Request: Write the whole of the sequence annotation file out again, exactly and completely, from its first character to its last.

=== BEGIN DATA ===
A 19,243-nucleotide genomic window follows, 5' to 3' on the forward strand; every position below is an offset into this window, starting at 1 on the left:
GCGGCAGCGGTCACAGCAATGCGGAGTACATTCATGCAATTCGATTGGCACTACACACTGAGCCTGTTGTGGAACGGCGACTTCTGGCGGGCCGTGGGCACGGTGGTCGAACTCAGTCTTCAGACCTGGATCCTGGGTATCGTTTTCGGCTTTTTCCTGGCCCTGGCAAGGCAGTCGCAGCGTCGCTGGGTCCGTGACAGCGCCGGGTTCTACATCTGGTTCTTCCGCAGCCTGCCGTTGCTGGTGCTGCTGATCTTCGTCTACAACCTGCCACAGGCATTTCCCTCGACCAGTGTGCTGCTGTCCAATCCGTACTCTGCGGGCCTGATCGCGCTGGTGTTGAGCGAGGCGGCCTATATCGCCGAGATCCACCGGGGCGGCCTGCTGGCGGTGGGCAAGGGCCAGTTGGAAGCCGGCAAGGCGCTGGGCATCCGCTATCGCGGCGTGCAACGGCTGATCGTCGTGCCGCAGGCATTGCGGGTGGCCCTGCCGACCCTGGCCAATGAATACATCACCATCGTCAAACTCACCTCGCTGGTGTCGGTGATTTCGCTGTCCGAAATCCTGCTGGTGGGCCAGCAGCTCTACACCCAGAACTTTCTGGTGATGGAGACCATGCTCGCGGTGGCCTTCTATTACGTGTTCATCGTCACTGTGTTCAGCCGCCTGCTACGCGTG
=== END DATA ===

A 19,243-nucleotide genomic window follows, 5' to 3' on the forward strand; every position below is an offset into this window, starting at 1 on the left:
GCGGCAGCGGTCACAGCAATGCGGAGTACATTCATGCAATTCGATTGGCACTACACACTGAGCCTGTTGTGGAACGGCGACTTCTGGCGGGCCGTGGGCACGGTGGTCGAACTCAGTCTTCAGACCTGGATCCTGGGTATCGTTTTCGGCTTTTTCCTGGCCCTGGCAAGGCAGTCGCAGCGTCGCTGGGTCCGTGACAGCGCCGGGTTCTACATCTGGTTCTTCCGCAGCCTGCCGTTGCTGGTGCTGCTGATCTTCGTCTACAACCTGCCACAGGCATTTCCCTCGACCAGTGTGCTGCTGTCCAATCCGTACTCTGCGGGCCTGATCGCGCTGGTGTTGAGCGAGGCGGCCTATATCGCCGAGATCCACCGGGGCGGCCTGCTGGCGGTGGGCAAGGGCCAGTTGGAAGCCGGCAAGGCGCTGGGCATCCGCTATCGCGGCGTGCAACGGCTGATCGTCGTGCCGCAGGCATTGCGGGTGGCCCTGCCGACCCTGGCCAATGAATACATCACCATCGTCAAACTCACCTCGCTGGTGTCGGTGATTTCGCTGTCCGAAATCCTGCTGGTGGGCCAGCAGCTCTACACCCAGAACTTTCTGGTGATGGAGACCATGCTCGCGGTGGCCTTCTATTACGTGTTCATCGTCACTGTGTTCAGCCGCCTGCTACGCGTG